Plain in the city

A plain Quaker folk singer with a Juris Doctorate in his back pocket, salt in his blood, and a set of currach oars in the closet, Ulleann Pipes under his arm, guitar on his back, Anglo Irish baggage, wandering through New York City ... in constant amaze. Statement of Faithfulness. As a member of the Quaker Bloggers Ad Hoc Committee I affirm that I will be faithful to the Book of Discipline of my Meeting 15th Street Monthly Meeting of the Religious Society of Friends.

Thursday, February 08, 2007

Does a Meeting Exist to Maintain Property?

Quakerism: a view from the back benches

Copyright 1966 The Back Benches

Does a Meeting Exist to Maintain Property?

Only a rare Monthly Meeting devotes its time and energy and money for service outside the Society. When questions of activity in the community arise, the few individuals pressing for decision are often discouraged or, worse, referred to committee. The constant concern for meeting house maintenance, property needs, cemetery upkeep, or new building funds, suggests an inner weakness of the Society. An illusion of activity and importance is created by these building and property concerns, but in terms of the higher calling of the Quakers, this is no activity at all worthy of the name of Quaker. Any fair time-study of the average meeting for business would undoubtedly reveal an undue proportion of time and money given to housekeeping functions. It is no wonder few people attend meetings for business.

The question arises: is there a possibility Quakers should give up these cumbersome properties? Why are they so sacred? Why is any particular meeting house of concern to Quakers, as Quakers? If an historical society is interested, perhaps it could maintain such a place as a museum.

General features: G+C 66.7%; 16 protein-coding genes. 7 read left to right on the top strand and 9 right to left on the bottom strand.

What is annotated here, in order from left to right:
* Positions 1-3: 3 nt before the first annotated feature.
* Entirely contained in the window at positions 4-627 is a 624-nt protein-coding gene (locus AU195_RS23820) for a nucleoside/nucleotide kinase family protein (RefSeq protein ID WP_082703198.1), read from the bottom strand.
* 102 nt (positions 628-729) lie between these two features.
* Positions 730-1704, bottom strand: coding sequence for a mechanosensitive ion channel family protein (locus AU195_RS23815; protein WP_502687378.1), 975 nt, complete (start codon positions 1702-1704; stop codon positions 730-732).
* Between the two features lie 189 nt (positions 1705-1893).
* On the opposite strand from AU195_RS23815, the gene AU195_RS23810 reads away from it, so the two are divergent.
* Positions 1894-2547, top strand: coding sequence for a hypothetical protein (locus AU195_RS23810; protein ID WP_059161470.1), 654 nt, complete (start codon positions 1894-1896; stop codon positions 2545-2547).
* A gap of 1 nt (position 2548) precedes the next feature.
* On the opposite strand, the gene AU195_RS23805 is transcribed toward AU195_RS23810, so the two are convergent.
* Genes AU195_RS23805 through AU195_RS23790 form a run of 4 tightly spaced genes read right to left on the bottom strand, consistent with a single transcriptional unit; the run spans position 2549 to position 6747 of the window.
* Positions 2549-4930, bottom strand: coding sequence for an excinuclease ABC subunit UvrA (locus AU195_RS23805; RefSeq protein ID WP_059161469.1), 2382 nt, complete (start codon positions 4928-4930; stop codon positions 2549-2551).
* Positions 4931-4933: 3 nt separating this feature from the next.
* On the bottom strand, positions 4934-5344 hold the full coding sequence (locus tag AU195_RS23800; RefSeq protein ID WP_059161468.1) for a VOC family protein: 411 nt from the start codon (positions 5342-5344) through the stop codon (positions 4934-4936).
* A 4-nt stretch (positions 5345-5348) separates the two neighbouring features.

All cemeteries should be turned over to a Friend Cemetery Corporation or corporations formed exclusively for this purpose.

Is there a meeting house that is used through the week, that is really a community center? Given Quaker insights, most meeting houses should be closed and no new ones should be built until we can justify their possession not only by the ease with which we can handle their maintenance, but also by the service to which we put them. To obtain maximum utility, we might cooperate with other groups in building facilities. The Quaker test, seldom expressed this way, is really utility, usefulness to the Lord.

A hard Quaker look at facilities would refresh the entire religious community, itself overloaded with property and buildings for its churches. And Friends should re-evaluate our acceptance of the special privilege of tax-exempt status for religious organizations. A fresh Quaker response on this question would prompt the comment, “just what you would expect of Quakers.”

(to be continued)


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